The studies included in this review suggest there may be evidence of improvements in training outcomes for professionals exposed to training compared with those who are not exposed. However, the evidence is very uncertain. We rated the certainty of evidence as low to very low, downgrading due to study design and reporting limitations. Our findings rest on a small number of largely older studies, confined to single professional groups. Whether similar effects would be seen for a wider range of professionals remains unknown. Considering the many professional groups with reporting duties, we strongly recommend further research to assess the effectiveness of training interventions, with a wider range of child-serving professionals. There is a need for larger trials that use appropriate methods for group allocation, and statistical methods to account for the delivery of training to professionals in workplace groups.
Many nations require child-serving professionals to report known or suspected cases of significant child abuse and neglect to statutory child protection or safeguarding authorities. Considered globally, there are millions of professionals who fulfil these roles, and many more who will do so in future. Ensuring they are trained in reporting child abuse and neglect is a key priority for nations and organisations if efforts to address violence against children are to succeed.
To assess the effectiveness of training aimed at improving reporting of child abuse and neglect by professionals and to investigate possible components of effective training interventions.
We searched CENTRAL, MEDLINE, Embase, 18 other databases, and one trials register up to 4 June 2021. We also handsearched reference lists, selected journals, and websites, and circulated a request for studies to researchers via an email discussion list.
All randomised controlled trials (RCTs), quasi-RCTs, and controlled before-and-after studies examining the effects of training interventions for qualified professionals (e.g. teachers, childcare professionals, doctors, nurses, and mental health professionals) to improve reporting of child abuse and neglect, compared with no training, waitlist control, or alternative training (not related to child abuse and neglect).
We used methodological procedures described in the Cochrane Handbook for Systematic Reviews of Interventions. We synthesised training effects in meta-analysis where possible and summarised findings for primary outcomes (number of reported cases of child abuse and neglect, quality of reported cases, adverse events) and secondary outcomes (knowledge, skills, and attitudes towards the reporting duty). We used the GRADE approach to rate the certainty of the evidence.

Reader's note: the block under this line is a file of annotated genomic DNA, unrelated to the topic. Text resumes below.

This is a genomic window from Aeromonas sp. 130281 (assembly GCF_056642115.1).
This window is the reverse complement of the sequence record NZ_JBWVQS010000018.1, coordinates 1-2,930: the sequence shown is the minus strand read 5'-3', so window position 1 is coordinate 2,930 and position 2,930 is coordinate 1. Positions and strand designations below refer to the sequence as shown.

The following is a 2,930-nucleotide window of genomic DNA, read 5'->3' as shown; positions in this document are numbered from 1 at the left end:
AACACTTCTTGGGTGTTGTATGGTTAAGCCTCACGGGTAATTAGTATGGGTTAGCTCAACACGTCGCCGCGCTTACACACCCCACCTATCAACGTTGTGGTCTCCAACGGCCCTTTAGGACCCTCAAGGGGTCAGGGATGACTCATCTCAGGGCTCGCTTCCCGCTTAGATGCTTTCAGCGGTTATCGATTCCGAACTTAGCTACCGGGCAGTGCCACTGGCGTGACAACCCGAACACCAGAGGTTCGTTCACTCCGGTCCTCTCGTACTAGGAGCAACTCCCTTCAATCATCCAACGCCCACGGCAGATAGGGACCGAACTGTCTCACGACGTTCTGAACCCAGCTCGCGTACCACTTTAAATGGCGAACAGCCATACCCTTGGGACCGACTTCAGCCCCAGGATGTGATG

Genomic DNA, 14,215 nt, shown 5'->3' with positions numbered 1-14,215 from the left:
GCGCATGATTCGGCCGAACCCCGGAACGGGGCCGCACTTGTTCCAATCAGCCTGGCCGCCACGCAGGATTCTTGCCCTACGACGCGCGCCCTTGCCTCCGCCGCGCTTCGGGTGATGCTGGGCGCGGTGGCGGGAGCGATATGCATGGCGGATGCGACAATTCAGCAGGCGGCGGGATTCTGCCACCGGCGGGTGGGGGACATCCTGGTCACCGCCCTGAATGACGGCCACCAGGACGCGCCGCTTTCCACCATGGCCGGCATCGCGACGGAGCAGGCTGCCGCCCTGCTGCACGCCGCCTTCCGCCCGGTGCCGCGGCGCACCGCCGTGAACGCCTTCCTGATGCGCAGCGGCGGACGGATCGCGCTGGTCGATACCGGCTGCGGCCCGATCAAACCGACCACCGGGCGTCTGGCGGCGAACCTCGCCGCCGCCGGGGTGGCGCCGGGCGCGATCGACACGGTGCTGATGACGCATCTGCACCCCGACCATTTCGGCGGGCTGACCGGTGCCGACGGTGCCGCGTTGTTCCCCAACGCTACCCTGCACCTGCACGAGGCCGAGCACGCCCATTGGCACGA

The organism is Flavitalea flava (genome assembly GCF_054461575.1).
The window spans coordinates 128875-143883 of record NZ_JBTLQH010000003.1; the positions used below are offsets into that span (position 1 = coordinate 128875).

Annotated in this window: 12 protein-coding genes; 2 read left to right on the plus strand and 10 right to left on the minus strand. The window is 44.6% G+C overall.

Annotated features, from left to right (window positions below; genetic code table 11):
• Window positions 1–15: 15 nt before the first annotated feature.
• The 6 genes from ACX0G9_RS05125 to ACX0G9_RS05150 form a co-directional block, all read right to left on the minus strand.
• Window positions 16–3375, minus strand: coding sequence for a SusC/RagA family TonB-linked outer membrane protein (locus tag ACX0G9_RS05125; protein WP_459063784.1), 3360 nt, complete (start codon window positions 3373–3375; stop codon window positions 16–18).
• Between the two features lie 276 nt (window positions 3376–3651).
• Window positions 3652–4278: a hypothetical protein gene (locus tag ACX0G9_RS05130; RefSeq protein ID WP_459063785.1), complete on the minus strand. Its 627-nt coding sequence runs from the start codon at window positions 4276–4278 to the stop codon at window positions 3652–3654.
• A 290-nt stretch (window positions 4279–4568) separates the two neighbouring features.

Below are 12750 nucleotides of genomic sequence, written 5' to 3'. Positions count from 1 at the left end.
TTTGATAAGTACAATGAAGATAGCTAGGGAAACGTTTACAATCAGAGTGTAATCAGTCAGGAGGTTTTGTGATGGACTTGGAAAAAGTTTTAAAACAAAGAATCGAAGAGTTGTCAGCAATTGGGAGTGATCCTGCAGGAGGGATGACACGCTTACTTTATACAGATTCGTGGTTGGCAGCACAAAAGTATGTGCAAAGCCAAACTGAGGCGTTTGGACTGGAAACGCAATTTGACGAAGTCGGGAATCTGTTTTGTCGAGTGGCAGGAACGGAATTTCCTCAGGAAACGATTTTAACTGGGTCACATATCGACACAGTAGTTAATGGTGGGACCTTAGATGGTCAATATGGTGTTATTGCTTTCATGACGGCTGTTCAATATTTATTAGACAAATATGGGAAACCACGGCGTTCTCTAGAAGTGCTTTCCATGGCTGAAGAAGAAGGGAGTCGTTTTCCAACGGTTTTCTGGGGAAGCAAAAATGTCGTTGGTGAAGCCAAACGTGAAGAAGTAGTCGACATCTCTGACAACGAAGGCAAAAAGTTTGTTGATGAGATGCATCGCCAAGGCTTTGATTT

We included 11 trials (1484 participants), using data from 9 of the 11 trials in quantitative synthesis. Trials took place in high-income countries, including the USA, Canada, and the Netherlands, with qualified professionals. In 8 of the 11 trials, interventions were delivered in face-to-face workshops or seminars, and in 3 trials interventions were delivered as self-paced e-learning modules. Interventions were developed by experts and delivered by specialist facilitators, content area experts, or interdisciplinary teams. Only 3 of the 11 included studies were conducted in the past 10 years.
Three studies measured the number of cases of child abuse and neglect via participants’ self-report of actual cases reported, three months after training. The results of one study (42 participants) favoured the intervention over waitlist, but the evidence is very uncertain (standardised mean difference (SMD) 0.81, 95% confidence interval (CI) 0.18 to 1.43; very low-certainty evidence).
Three studies measured the number of cases of child abuse and neglect via participants’ responses to hypothetical case vignettes immediately after training. A meta-analysis of two studies (87 participants) favoured training over no training or waitlist for training, but the evidence is very uncertain (SMD 1.81, 95% CI 1.30 to 2.32; very low-certainty evidence).
We identified no studies that measured the number of cases of child abuse and neglect via official records of reports made to child protection authorities, or adverse effects of training.
Four studies measured professionals’ knowledge of reporting duty, processes, and procedures postintervention. The results of one study (744 participants) may favour the intervention over waitlist for training (SMD 1.06, 95% CI 0.90 to 1.21; low-certainty evidence).
Four studies measured professionals' knowledge of core concepts in all forms of child abuse and neglect postintervention. A meta-analysis of two studies (154 participants) favoured training over no training, but the evidence is very uncertain (SMD 0.68, 95% CI 0.35 to 1.01; very low-certainty evidence).
Three studies measured professionals' knowledge of core concepts in child sexual abuse postintervention. A meta-analysis of these three studies (238 participants) favoured training over no training or waitlist for training, but the evidence is very uncertain (SMD 1.44, 95% CI 0.43 to 2.45; very low-certainty evidence).
One study (25 participants) measured professionals' skill in distinguishing reportable and non-reportable cases postintervention. The results favoured the intervention over no training, but the evidence is very uncertain (SMD 0.94, 95% CI 0.11 to 1.77; very low-certainty evidence).
Two studies measured professionals' attitudes towards the duty to report child abuse and neglect postintervention. The results of one study (741 participants) favoured the intervention over waitlist, but the evidence is very uncertain (SMD 0.61, 95% CI 0.47 to 0.76; very low-certainty evidence).